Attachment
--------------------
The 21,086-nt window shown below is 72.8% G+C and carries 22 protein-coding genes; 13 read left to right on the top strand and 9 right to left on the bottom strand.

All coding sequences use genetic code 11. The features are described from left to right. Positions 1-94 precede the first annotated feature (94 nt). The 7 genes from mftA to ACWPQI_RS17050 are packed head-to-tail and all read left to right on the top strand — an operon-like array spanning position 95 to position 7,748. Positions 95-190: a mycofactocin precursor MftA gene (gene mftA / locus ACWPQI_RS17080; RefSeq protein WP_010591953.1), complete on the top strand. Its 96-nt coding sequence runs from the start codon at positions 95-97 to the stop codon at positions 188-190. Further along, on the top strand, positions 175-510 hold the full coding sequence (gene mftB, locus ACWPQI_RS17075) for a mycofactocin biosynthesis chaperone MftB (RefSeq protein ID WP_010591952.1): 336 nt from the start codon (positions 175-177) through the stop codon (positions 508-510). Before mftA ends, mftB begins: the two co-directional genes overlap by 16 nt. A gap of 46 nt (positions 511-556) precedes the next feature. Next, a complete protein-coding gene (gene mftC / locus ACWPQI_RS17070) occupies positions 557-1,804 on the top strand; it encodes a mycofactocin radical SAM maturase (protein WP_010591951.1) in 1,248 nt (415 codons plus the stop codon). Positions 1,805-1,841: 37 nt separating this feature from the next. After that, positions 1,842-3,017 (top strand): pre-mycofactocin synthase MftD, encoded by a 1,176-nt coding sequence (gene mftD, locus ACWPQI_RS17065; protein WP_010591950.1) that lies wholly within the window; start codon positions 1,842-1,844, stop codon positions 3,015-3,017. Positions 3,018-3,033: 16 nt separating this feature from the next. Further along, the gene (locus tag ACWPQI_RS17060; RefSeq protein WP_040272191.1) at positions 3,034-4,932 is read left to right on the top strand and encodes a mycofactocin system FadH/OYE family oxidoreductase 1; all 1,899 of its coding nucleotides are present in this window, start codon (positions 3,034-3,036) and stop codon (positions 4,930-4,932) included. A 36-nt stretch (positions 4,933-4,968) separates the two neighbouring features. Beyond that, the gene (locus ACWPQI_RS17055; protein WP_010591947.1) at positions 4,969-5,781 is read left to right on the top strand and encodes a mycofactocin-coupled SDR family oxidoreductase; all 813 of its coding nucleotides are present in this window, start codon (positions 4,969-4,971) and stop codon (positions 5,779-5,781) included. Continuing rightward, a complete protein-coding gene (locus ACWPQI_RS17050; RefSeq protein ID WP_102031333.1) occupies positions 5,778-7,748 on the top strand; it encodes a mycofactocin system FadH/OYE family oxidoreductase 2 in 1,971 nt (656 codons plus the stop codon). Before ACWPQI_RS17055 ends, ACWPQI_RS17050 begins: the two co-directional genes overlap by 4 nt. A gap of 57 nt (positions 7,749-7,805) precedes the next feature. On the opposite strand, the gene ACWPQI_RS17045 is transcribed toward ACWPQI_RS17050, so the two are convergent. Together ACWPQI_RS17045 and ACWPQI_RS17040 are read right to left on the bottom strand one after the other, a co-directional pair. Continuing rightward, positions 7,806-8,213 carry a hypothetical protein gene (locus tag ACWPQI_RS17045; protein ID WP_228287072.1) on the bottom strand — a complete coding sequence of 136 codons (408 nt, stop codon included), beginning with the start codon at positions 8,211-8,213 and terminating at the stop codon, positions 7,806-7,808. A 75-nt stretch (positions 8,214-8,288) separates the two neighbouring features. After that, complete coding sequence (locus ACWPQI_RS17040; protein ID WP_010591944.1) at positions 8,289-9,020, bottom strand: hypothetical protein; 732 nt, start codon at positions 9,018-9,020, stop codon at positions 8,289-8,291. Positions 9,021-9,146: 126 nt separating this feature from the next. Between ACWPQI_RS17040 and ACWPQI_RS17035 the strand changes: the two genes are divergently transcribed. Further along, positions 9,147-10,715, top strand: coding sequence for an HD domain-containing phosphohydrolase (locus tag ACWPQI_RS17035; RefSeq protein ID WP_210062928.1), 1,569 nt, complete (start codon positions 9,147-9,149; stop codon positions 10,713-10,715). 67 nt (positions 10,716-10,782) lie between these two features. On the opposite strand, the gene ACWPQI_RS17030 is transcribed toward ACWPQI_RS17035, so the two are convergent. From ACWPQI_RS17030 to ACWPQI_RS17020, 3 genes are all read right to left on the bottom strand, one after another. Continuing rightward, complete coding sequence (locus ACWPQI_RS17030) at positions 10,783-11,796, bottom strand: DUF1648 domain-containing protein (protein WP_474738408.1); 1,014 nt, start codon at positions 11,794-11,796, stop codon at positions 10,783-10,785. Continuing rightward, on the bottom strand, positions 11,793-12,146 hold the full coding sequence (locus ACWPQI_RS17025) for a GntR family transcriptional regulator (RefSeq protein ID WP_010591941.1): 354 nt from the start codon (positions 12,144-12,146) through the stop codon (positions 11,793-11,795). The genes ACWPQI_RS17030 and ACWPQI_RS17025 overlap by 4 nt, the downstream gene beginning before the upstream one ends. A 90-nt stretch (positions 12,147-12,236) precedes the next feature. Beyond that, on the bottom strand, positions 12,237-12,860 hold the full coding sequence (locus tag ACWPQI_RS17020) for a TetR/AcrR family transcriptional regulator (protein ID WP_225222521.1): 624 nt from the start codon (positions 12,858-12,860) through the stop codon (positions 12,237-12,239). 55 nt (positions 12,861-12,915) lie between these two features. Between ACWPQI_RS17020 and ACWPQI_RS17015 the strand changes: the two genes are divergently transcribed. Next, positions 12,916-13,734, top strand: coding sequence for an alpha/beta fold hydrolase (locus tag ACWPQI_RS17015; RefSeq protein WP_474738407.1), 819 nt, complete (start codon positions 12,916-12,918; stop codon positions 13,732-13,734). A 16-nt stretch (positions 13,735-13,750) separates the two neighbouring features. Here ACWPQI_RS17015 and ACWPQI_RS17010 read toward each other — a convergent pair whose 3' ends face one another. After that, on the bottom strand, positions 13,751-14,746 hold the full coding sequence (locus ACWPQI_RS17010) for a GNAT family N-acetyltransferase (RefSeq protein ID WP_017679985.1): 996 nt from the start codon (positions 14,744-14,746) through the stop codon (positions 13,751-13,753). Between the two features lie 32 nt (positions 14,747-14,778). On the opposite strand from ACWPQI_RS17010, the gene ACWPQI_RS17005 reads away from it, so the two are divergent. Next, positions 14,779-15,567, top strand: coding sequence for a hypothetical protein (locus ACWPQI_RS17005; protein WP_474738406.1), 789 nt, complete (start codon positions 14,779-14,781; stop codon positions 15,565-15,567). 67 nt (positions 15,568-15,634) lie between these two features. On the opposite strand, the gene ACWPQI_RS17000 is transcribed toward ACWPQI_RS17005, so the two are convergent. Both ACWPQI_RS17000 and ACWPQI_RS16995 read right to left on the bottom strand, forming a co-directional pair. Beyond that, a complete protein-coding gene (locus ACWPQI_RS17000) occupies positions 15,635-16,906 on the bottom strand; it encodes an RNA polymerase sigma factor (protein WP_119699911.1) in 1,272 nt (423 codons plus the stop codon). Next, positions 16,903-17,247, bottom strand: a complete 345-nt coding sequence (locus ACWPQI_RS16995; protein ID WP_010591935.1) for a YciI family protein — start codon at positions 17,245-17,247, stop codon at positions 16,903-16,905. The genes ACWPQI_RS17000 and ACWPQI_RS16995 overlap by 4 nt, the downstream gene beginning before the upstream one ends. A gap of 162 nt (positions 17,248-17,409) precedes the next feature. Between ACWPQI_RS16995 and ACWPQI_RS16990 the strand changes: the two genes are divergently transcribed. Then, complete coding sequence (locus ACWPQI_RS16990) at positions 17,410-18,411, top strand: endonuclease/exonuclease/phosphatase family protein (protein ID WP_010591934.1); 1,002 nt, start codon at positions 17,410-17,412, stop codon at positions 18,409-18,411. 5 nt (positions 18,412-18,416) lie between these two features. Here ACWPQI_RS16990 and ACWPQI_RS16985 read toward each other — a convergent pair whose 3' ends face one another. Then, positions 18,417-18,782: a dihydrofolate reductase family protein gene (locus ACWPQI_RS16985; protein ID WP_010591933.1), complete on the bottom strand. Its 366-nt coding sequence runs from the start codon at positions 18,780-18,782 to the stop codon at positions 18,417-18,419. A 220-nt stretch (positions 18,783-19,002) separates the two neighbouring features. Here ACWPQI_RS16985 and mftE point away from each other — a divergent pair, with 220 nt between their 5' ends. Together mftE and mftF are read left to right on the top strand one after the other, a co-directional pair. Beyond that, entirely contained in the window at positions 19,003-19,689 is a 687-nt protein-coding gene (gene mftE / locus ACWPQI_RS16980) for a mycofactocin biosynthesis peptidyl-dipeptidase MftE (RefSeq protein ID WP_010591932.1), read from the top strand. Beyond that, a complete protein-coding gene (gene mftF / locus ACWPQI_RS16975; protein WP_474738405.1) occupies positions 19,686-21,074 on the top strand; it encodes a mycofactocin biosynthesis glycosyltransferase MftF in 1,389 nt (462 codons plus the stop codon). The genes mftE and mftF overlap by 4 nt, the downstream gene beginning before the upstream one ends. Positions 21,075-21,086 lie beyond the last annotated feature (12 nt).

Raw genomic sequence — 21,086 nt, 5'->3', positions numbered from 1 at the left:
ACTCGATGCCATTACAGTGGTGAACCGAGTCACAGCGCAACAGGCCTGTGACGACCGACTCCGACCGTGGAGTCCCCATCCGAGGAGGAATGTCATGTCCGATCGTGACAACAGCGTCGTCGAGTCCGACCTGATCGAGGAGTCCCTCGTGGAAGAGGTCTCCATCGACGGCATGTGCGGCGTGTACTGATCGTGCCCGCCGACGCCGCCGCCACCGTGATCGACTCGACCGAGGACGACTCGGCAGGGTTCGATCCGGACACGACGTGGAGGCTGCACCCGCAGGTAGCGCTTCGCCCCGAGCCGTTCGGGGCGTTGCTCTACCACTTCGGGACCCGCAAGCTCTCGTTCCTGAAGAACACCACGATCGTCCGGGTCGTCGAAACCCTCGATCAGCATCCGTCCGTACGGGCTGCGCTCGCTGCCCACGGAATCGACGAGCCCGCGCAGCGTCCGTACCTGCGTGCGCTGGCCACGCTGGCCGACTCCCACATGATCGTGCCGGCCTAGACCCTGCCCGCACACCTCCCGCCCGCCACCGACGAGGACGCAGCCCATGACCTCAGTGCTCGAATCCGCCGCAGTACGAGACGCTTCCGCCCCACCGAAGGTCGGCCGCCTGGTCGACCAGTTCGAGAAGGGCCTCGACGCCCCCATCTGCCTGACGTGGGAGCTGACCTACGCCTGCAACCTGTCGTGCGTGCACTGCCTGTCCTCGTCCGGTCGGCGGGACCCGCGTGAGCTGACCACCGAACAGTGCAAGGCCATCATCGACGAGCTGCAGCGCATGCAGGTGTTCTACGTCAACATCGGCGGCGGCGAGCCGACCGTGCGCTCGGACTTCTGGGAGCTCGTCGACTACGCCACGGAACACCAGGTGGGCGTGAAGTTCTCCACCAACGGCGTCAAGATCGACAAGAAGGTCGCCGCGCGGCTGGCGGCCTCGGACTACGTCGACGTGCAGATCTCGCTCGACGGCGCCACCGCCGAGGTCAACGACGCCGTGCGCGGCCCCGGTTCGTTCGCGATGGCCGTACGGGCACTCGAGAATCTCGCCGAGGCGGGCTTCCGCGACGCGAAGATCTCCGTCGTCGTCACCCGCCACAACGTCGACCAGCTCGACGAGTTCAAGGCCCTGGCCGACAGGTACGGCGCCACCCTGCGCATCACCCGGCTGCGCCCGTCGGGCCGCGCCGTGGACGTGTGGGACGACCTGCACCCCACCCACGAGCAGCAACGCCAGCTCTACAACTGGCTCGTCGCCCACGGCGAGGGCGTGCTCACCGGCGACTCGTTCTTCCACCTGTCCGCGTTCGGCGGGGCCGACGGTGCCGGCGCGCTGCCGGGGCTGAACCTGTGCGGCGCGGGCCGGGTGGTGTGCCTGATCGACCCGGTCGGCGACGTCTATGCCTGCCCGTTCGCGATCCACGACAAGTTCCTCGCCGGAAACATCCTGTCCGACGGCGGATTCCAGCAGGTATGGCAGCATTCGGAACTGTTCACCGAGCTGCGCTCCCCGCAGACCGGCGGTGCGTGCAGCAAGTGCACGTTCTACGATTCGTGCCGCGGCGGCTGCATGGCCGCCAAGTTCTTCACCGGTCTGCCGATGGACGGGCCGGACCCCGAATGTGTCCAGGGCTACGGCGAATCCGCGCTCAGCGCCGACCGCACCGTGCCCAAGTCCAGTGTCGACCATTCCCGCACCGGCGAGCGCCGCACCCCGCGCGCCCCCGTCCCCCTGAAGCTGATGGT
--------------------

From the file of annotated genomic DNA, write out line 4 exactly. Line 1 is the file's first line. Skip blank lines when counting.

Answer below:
ACTCGATGCCATTACAGTGGTGAACCGAGTCACAGCGCAACAGGCCTGTGACGACCGACTCCGACCGTGGAGTCCCCATCCGAGGAGGAATGTCATGTCCGATCGTGACAACAGCGTCGTCGAGTCCGACCTGATCGAGGAGTCCCTCGTGGAAGAGGTCTCCATCGACGGCATGTGCGGCGTGTACTGATCGTGCCCGCCGACGCCGCCGCCACCGTGATCGACTCGACCGAGGACGACTCGGCAGGGTTCGATCCGGACACGACGTGGAGGCTGCACCCGCAGGTAGCGCTTCGCCCCGAGCCGTTCGGGGCGTTGCTCTACCACTTCGGGACCCGCAAGCTCTCGTTCCTGAAGAACACCACGATCGTCCGGGTCGTCGAAACCCTCGATCAGCATCCGTCCGTACGGGCTGCGCTCGCTGCCCACGGAATCGACGAGCCCGCGCAGCGTCCGTACCTGCGTGCGCTGGCCACGCTGGCCGACTCCCACATGATCGTGCCGGCCTAGACCCTGCCCGCACACCTCCCGCCCGCCACCGACGAGGACGCAGCCCATGACCTCAGTGCTCGAATCCGCCGCAGTACGAGACGCTTCCGCCCCACCGAAGGTCGGCCGCCTGGTCGACCAGTTCGAGAAGGGCCTCGACGCCCCCATCTGCCTGACGTGGGAGCTGACCTACGCCTGCAACCTGTCGTGCGTGCACTGCCTGTCCTCGTCCGGTCGGCGGGACCCGCGTGAGCTGACCACCGAACAGTGCAAGGCCATCATCGACGAGCTGCAGCGCATGCAGGTGTTCTACGTCAACATCGGCGGCGGCGAGCCGACCGTGCGCTCGGACTTCTGGGAGCTCGTCGACTACGCCACGGAACACCAGGTGGGCGTGAAGTTCTCCACCAACGGCGTCAAGATCGACAAGAAGGTCGCCGCGCGGCTGGCGGCCTCGGACTACGTCGACGTGCAGATCTCGCTCGACGGCGCCACCGCCGAGGTCAACGACGCCGTGCGCGGCCCCGGTTCGTTCGCGATGGCCGTACGGGCACTCGAGAATCTCGCCGAGGCGGGCTTCCGCGACGCGAAGATCTCCGTCGTCGTCACCCGCCACAACGTCGACCAGCTCGACGAGTTCAAGGCCCTGGCCGACAGGTACGGCGCCACCCTGCGCATCACCCGGCTGCGCCCGTCGGGCCGCGCCGTGGACGTGTGGGACGACCTGCACCCCACCCACGAGCAGCAACGCCAGCTCTACAACTGGCTCGTCGCCCACGGCGAGGGCGTGCTCACCGGCGACTCGTTCTTCCACCTGTCCGCGTTCGGCGGGGCCGACGGTGCCGGCGCGCTGCCGGGGCTGAACCTGTGCGGCGCGGGCCGGGTGGTGTGCCTGATCGACCCGGTCGGCGACGTCTATGCCTGCCCGTTCGCGATCCACGACAAGTTCCTCGCCGGAAACATCCTGTCCGACGGCGGATTCCAGCAGGTATGGCAGCATTCGGAACTGTTCACCGAGCTGCGCTCCCCGCAGACCGGCGGTGCGTGCAGCAAGTGCACGTTCTACGATTCGTGCCGCGGCGGCTGCATGGCCGCCAAGTTCTTCACCGGTCTGCCGATGGACGGGCCGGACCCCGAATGTGTCCAGGGCTACGGCGAATCCGCGCTCAGCGCCGACCGCACCGTGCCCAAGTCCAGTGTCGACCATTCCCGCACCGGCGAGCGCCGCACCCCGCGCGCCCCCGTCCCCCTGAAGCTGATGGT